Tiverton by-election loss could topple Boris Johnson, says Lib Dem candidate

A former soldier keen to eliminate Boris Johnson from the political battlefield has said losing a crunch by-election could topple the prime minister.

Ex-Army Major Richard Foord, 44, has his tanks lined up firmly on the Tory lawn for the fight sparked by the resignation of tractor porn MP Neil Parish.

Lib Dem Mr Foord, who has served with the Adjutant General’s Corps in Iraq and the Balkans, disputes the vote in Tiverton and Honiton – one of two polls on June 23 Tory insiders fear the one skewered by Partygate Prime Ministership could plunge the prime minister into greater danger if he survives that long.

The father of three is trying to oust the Conservative majority of 24,239 in the safe ‘Blue Wall’ seat in Devon.

Combined with an expected Labor win at Wakefield, West Yorks, the triumph would put pressure on Tory rebels to demand a vote of confidence in Mr Johnson – potentially forcing him out of 10th place.

Lib Dem candidate Richard Foord speaks to the Mirror’s Ben Glaze



Dozens of MPs have written to the chairman of the 1922 committee, Sir Graham Brady, demanding a vote of confidence.

As soon as 54 letters have been received, a competition must be triggered. The threshold could be crossed next week.

Speaking exclusively to the Mirror, Mr Foord said: “Johnson’s government is now on the brink, with a no-confidence vote appearing on the horizon.

“A lot of conservative opinion will emerge against Johnson if we can get a win here at Tiverton and Honiton.”

He added: “If the 54 letters aren’t there by June 23, then we’re pretty sure they will be there on June 24 if we can get the win here.

“There’s definitely an awareness that he’s in a very precarious position.

“It’s a pretty rare opportunity that we have – there are 650 constituencies and only two have by-elections on June 23.

“We are privileged to speak for the country and we can really make a tremendous impact.”

The vote was sparked when Mr Parish quit after admitting to having watched porn in the House of Commons twice.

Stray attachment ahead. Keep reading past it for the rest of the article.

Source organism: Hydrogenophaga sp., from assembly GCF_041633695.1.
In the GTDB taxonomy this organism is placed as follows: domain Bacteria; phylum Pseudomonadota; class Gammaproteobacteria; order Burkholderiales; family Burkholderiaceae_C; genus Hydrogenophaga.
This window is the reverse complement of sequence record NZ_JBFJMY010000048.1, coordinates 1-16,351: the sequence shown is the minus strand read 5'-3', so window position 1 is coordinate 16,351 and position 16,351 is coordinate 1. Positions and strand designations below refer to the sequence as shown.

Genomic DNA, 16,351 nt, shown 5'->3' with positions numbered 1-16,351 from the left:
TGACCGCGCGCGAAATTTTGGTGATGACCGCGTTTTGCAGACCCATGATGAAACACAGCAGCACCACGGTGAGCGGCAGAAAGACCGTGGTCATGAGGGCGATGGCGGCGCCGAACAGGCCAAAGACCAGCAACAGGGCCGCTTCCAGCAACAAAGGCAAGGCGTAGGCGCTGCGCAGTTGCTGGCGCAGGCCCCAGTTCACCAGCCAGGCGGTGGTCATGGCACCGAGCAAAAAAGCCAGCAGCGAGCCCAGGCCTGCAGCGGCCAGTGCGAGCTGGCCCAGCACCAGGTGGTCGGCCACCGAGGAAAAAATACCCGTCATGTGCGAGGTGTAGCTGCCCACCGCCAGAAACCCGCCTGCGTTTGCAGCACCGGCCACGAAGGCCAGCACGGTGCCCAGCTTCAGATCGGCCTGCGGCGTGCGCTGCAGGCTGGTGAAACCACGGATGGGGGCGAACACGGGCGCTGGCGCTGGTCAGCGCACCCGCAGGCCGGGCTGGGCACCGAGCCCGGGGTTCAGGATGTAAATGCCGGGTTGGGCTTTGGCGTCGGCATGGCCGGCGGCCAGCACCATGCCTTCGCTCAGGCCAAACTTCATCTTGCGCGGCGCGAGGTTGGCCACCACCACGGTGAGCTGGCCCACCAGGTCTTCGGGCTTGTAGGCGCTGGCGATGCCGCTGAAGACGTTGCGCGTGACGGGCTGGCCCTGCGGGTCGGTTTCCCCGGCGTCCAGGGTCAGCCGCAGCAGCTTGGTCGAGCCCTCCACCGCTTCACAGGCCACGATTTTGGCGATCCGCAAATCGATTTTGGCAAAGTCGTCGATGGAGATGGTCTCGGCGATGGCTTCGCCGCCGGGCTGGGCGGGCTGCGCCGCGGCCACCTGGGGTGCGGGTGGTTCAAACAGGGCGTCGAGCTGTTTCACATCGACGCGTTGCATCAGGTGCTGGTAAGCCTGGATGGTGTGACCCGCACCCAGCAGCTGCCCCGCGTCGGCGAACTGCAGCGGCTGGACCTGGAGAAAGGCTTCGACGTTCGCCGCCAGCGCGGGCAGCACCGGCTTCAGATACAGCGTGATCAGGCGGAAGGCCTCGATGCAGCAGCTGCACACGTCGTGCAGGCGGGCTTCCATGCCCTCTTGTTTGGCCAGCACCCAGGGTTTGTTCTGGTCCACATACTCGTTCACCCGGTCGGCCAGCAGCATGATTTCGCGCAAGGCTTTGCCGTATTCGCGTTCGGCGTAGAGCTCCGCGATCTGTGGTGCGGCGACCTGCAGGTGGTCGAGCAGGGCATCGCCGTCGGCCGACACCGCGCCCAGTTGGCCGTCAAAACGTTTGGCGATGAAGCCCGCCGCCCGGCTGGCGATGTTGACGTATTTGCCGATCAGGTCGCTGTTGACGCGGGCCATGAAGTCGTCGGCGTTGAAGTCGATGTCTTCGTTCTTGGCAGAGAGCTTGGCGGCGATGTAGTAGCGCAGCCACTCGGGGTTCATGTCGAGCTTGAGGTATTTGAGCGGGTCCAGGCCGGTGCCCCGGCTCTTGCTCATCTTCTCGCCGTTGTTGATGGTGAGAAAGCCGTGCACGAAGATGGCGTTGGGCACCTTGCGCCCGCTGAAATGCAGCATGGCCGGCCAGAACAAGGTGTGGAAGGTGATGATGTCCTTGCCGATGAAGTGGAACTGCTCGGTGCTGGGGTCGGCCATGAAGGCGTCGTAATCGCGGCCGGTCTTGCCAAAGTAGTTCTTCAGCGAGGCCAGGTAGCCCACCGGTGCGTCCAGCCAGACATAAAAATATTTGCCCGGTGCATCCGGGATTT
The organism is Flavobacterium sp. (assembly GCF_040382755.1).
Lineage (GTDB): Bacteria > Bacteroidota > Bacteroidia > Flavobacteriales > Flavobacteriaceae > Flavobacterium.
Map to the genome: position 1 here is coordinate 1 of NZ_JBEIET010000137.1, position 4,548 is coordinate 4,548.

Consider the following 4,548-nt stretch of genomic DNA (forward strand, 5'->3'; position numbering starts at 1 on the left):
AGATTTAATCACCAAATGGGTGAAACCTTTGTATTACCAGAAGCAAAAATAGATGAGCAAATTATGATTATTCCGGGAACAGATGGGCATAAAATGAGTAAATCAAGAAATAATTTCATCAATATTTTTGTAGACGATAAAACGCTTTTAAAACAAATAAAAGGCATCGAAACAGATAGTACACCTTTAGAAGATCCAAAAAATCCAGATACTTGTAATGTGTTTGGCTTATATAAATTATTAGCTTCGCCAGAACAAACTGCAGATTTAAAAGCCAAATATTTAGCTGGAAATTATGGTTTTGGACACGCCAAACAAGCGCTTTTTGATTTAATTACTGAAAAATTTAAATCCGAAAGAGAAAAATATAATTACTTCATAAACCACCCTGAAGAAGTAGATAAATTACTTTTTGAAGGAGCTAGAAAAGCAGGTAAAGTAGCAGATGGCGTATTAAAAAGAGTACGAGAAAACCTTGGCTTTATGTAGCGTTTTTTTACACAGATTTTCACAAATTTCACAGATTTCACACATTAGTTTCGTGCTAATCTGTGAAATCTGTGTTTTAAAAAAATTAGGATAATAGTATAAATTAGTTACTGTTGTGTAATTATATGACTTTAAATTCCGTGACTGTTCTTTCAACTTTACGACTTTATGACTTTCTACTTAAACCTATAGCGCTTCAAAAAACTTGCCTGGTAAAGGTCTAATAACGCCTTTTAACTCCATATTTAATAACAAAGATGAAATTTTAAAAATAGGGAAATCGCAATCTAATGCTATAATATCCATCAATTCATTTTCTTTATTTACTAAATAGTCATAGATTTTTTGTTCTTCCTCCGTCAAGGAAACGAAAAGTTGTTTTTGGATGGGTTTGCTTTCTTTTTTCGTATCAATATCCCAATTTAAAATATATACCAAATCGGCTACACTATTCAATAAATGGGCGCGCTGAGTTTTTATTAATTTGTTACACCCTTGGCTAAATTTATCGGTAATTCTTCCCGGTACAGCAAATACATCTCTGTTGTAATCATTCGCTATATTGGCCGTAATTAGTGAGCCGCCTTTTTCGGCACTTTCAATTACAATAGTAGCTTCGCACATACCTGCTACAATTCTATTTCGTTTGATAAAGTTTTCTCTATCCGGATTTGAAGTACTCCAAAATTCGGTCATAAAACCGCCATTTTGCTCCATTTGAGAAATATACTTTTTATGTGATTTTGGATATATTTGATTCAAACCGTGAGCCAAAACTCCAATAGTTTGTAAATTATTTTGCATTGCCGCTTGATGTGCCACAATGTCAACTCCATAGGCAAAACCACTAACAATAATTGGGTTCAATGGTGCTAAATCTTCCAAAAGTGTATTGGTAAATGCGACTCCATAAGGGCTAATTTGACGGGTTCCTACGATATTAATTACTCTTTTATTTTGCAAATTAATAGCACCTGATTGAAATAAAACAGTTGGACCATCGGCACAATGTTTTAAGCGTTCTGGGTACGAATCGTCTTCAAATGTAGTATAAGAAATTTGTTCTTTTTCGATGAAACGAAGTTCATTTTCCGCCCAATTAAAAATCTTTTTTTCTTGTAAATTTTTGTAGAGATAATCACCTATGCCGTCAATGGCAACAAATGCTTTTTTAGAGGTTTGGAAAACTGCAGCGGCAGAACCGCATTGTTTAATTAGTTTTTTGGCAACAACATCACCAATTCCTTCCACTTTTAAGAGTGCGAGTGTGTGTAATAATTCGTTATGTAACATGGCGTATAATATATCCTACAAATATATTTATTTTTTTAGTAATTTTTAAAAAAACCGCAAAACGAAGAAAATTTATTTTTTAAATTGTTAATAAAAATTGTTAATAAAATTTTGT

Tory Neil Parish resigned after admitting to watching porn in the House of Commons


Tom Wren (SWNS)

The first time he claimed he was looking for tractors on the internet when he came across dirt.

Mr Foord said voters do appreciate the speed with which Mr Parish accepted that his career was over.

“There’s a sort of grudging respect for the fact that Parish was quick to resign – that’s in contrast to the Prime Minister holding onto his fingertips and refusing to do the decent thing and resign,” Mr Foord said.

“The strong feeling that the Prime Minister is a liar absolutely influences voting intent here.

“There is a lot of disappointment – some people who supported the government and Johnson himself in 2019 feel very disappointed in the Prime Minister personally.”

Mr Foord, who was educated at Sandhurst, compared today’s politics to the mid-1990s when John Major’s ailing government was hampered by depravity, adding: “More than depravity, it’s about integrity and honesty.

“I hear far less from individual MPs on my doorstep who have been accused of dirt or who have had to resign.

“I hear a lot more about the Prime Minister and the lack of integrity he has shown in lying to Parliament and trying to cover up his wrongdoing.”

Mr Foord’s mother died of cancer during the coronavirus pandemic.

Rules meant the family couldn’t help his father look after them in their final days at home – while parties were taking place in Downing Street.

Boris Johnson raises a glass during a lockdown, leaving drinks at Downing Street


(Getty Images)

“That was six weeks before the ‘Abba’ party in October 2020,” Mr Foord said.

“The revelation that it was very much a rule for us and a rule for them really comes through quite strongly.”

He wanted to win the seat “out of a public service ethos”.

“I have served in the army for over 10 years and now I would really like to serve people here in Devon,” he said.

“There are so many parallels between service in the Bundeswehr and service as a member of parliament – the way in which you can look after and support others with their concerns and challenges is something both professions have in common.”

Some candidates are shocked by the rough and tumble of politics, especially in high-profile by-elections.